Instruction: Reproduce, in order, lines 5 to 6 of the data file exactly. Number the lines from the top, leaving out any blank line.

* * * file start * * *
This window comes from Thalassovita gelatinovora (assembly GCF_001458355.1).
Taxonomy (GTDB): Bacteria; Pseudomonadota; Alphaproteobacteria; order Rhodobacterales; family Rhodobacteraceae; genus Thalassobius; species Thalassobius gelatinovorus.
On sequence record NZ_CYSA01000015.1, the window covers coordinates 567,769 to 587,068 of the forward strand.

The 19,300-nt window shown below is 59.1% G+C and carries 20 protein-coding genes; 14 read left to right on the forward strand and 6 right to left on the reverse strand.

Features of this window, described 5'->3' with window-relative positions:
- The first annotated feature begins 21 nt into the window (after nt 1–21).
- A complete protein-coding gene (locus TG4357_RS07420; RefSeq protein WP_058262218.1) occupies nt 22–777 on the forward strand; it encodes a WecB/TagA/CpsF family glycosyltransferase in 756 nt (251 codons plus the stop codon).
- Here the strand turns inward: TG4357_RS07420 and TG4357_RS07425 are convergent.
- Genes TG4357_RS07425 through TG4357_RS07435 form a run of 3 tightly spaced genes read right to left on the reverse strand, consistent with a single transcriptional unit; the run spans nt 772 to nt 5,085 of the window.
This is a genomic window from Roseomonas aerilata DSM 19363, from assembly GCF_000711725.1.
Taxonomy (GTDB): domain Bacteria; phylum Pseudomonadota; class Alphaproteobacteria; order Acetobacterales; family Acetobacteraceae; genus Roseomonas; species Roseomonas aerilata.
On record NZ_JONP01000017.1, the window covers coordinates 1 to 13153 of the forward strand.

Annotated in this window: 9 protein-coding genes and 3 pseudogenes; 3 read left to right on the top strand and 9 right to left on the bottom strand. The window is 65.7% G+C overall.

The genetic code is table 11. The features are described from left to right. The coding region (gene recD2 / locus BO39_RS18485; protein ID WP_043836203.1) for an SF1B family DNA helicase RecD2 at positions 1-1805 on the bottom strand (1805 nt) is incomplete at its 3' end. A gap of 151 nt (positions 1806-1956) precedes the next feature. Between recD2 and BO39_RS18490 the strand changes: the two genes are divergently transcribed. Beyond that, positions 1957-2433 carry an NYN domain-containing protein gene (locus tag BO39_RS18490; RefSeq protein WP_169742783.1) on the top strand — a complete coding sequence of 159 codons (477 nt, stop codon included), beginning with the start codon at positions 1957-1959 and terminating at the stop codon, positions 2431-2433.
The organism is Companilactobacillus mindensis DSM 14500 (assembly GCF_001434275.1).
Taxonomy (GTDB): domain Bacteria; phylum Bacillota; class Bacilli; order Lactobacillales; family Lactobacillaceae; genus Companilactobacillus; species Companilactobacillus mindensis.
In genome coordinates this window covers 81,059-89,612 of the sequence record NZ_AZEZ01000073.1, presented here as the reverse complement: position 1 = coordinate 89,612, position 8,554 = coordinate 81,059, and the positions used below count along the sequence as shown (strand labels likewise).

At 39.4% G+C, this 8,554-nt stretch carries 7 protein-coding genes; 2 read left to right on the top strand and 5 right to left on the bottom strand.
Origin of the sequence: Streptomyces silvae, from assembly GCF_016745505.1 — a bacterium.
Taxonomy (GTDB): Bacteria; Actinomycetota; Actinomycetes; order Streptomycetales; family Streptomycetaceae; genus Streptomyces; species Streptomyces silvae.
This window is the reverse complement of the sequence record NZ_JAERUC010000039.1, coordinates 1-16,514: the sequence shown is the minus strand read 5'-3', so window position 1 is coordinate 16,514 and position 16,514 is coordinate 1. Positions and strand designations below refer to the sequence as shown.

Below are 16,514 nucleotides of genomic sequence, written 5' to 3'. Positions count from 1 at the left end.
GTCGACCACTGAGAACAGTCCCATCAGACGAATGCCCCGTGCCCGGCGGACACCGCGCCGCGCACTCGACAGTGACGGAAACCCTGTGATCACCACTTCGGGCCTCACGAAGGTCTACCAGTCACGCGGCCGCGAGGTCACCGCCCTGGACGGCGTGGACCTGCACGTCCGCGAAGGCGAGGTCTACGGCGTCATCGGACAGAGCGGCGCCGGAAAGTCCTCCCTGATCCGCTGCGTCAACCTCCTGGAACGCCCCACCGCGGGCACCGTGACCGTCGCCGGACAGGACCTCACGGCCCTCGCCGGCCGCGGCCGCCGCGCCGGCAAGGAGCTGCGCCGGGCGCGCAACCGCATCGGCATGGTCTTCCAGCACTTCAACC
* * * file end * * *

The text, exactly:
Features of this window, described 5'->3' with window-relative positions:
- The first annotated feature begins 21 nt into the window (after nt 1–21).